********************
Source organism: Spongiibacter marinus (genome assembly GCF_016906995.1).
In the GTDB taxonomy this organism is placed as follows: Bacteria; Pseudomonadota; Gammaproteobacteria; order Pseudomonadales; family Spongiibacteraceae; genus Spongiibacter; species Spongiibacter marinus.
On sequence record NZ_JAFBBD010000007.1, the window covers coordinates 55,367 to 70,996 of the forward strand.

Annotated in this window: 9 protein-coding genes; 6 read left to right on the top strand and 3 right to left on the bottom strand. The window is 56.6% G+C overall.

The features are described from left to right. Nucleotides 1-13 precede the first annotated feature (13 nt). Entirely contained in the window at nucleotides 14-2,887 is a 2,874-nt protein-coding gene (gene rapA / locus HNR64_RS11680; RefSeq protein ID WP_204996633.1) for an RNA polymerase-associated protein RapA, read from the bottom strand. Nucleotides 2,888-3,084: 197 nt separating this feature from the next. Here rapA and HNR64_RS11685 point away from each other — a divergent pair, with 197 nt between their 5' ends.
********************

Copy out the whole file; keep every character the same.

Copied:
Source organism: Spongiibacter marinus (genome assembly GCF_016906995.1).
In the GTDB taxonomy this organism is placed as follows: Bacteria; Pseudomonadota; Gammaproteobacteria; order Pseudomonadales; family Spongiibacteraceae; genus Spongiibacter; species Spongiibacter marinus.
On sequence record NZ_JAFBBD010000007.1, the window covers coordinates 55,367 to 70,996 of the forward strand.

Annotated in this window: 9 protein-coding genes; 6 read left to right on the top strand and 3 right to left on the bottom strand. The window is 56.6% G+C overall.

The features are described from left to right. Nucleotides 1-13 precede the first annotated feature (13 nt). Entirely contained in the window at nucleotides 14-2,887 is a 2,874-nt protein-coding gene (gene rapA / locus HNR64_RS11680; RefSeq protein ID WP_204996633.1) for an RNA polymerase-associated protein RapA, read from the bottom strand. Nucleotides 2,888-3,084: 197 nt separating this feature from the next. Here rapA and HNR64_RS11685 point away from each other — a divergent pair, with 197 nt between their 5' ends.